Communication Skills – wow.. just coz u guys speak English fluently doesn’t make u great communicators… for gods sake that’s the only language u speak and u started speaking in English from the time u learnt to talk. We learnt that as a second language and still speak it in a grammatically correct way. When I was in B-school, I used to be official editor for our group reports. The “American English” used to be full of fillers and danglers.
      U guys laugh when I use flat, specs, locker – but please understand u will be laughed at for ur gas, glasses, elevator, cash/cheque stuff in Europe.
      There is nothing called perfect english .. Different people speak in different ways.. as long as u get ur message across. That’s is more than enough …

      Business Ethics – oh really? I suppose you haven’t heard about Enron.

      Innovative – What about the recent study by Duke Uty (I think) which says that more than 50% of the patents are held by Internationals..

      Teamwork – u must be kidding Both Indians and Chinese are from a society based on teamwork. Everything is teamwork for them and hence we don’t have to learn teamwork in B-schools – it is something we are born with …

      Comment by Ashish — March 13, 2009 @ 9:27 am | Reply

    • About the tuition fee:
      It is only fair that the internationals are made to pay more because the citizens should have some advantage over the foreigners.
      (And just imagine the hue and cry from people like u had the tuition fee been the same).

      Anyways no university can fill up its seats with international students so that they can make more money.
      They have a fixed percentage and under no reason can the cross that percentage of international students.
      (Incases where there is no American student is there in the class is because no American student applied who was eligible as per the school criterion)
      Also, the competition levels are different. For example – An Indian has to have a GMAT score of 720+ to get in to a top B-school.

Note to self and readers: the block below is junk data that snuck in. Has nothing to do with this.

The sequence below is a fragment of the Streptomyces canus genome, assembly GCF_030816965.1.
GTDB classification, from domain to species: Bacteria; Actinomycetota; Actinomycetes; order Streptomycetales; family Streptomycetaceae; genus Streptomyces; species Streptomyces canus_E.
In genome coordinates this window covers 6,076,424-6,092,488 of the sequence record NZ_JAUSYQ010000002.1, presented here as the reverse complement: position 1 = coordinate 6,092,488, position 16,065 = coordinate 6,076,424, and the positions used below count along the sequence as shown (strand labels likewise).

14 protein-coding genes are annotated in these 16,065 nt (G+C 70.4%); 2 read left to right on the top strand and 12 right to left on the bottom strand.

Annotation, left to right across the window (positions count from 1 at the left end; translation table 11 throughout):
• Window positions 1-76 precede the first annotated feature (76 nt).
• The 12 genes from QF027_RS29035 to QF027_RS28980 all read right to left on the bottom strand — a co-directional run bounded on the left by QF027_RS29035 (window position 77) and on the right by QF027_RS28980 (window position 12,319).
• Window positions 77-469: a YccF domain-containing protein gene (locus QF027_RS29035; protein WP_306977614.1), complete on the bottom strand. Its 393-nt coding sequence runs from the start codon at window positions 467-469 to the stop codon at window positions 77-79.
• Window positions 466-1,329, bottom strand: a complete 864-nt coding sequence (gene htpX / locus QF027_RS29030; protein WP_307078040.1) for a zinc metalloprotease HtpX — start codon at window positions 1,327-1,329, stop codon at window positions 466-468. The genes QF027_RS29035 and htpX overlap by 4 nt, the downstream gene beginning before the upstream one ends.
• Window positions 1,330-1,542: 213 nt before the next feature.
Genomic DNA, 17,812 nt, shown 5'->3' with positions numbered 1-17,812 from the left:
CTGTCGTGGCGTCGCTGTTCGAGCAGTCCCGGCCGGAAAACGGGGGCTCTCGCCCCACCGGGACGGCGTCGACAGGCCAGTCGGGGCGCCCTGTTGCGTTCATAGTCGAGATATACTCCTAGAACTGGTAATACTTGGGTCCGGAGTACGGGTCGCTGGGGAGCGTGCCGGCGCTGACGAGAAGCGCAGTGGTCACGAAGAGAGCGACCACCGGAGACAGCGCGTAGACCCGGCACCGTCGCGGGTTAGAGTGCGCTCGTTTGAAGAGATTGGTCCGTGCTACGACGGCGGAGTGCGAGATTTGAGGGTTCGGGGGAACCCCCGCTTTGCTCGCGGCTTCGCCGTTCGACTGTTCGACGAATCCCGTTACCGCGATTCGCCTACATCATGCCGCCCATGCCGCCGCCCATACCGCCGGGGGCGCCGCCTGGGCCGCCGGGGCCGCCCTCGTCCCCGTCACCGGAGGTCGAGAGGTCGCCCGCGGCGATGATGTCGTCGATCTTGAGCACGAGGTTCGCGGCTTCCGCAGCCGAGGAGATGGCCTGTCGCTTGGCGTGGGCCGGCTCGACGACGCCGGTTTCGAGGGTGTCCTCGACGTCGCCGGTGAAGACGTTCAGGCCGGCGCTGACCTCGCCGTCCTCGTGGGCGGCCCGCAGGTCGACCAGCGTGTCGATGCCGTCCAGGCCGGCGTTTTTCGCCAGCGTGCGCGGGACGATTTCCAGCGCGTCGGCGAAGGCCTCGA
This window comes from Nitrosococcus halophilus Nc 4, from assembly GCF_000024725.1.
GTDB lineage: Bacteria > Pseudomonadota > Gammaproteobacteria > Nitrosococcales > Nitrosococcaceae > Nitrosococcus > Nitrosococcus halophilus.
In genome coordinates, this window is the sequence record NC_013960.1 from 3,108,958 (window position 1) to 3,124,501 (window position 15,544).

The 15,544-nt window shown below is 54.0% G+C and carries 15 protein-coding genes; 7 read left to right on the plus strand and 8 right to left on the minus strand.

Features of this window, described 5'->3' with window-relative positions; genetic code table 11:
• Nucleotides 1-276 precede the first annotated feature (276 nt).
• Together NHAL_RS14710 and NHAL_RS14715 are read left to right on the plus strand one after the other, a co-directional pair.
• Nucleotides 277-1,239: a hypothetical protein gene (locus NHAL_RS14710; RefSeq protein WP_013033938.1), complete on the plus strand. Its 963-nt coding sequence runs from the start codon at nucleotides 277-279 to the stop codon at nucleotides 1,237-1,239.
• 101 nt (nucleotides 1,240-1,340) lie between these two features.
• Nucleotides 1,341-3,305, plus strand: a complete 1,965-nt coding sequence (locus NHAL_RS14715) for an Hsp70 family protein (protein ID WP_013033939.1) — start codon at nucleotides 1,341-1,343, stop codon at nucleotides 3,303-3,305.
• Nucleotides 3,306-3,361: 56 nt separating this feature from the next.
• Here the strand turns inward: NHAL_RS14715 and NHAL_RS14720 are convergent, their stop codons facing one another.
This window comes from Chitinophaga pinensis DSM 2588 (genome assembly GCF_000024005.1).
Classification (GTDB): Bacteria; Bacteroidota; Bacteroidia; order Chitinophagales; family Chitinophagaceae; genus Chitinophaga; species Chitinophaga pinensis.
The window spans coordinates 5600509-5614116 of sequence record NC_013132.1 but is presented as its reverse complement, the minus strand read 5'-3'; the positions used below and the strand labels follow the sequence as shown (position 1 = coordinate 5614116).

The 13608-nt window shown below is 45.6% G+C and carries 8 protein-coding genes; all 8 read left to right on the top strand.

At the same time, an American can get in the same school with score of 600+.
      No issues, which is the way it should be. After all this is their country.

      Comments like international students pay more tuition fee and hence they are indirectly snatching school seats from Americans is something which is not true and which is undermining our hard work and intellect. We don’t get admissions because we pay more money.
      We are better than most of the class and we compete with the international pool of candidates and not the general American student.
      (Told to me by one the B-school directors during a feedback session)

      Courses like Ph.D takes 5-6 years of dedicated effort and hardwork…
      ½ the Americans are high-school dropouts and are flipping burgers.
      Rest get great jobs even with a undergrad degree. So no one bothers to do masters of Ph.D

      Comment by Ashish — March 13, 2009 @ 9:58 am | Reply

  6. #5 “lack of qualified American young talents is probably a myth”

    Well, various Business-Schmisness classes are full of Americans. It would seem that there’s lack of either motivation or desire to go into science/engineering. Does it mean that with proper motivation American young would major in science or there’s really no talent? I don’t know, but when I browsed through Math textbooks at a local B&N, I became rather sad.

    Comment by Jacob Polushi — March 13, 2009 @ 10:12 am | Reply

  7. My brother in law has a PhD in computer engineering and used to design mother boards for HP. He gave that up because their simply were not any positions available that would allow him to both live and pay off his student aid loans. So he went back to school and is now a lawyer specializing in patent law.
    A US education is FAR more expensive than one earned in India. It is not a fair playing field to assert that the US is not producing enough people with degrees in sciences. US students are able to do simple math and realize they cannot afford to get that education in the US and compete with people willing to work for a fraction of the cost.

    Comment by Eric Denton — March 16, 2009 @ 8:03 am | Reply

  8. This little dandy tells the tale in 1:26 – Please watch it for the “guest worker” bottom line.

    America’s Bogus Skilled Labor Shortage –

    Comment by itprousa — March 17, 2009 @ 5:14 pm | Reply

  9. I don’t think the question about who is better really has anything to do with the problem of limiting H1 visas — Suppose all countries produce the same number of college graduates. Some portion of those (10%) are the best. For at least two decades, the US has benefited from the best students, from the best schools, from all over the world. SO, if the US education only graduated 50,000 top students per year, we imported at least 100,000 more per year. It is in our (being a US citizen) best interest to bring in the best students especially if other countries are willing to give them up so easily. Unfortunately, I don’t think this trend will continue.

    Comment by Garrett — March 25, 2009 @ 11:32 am | Reply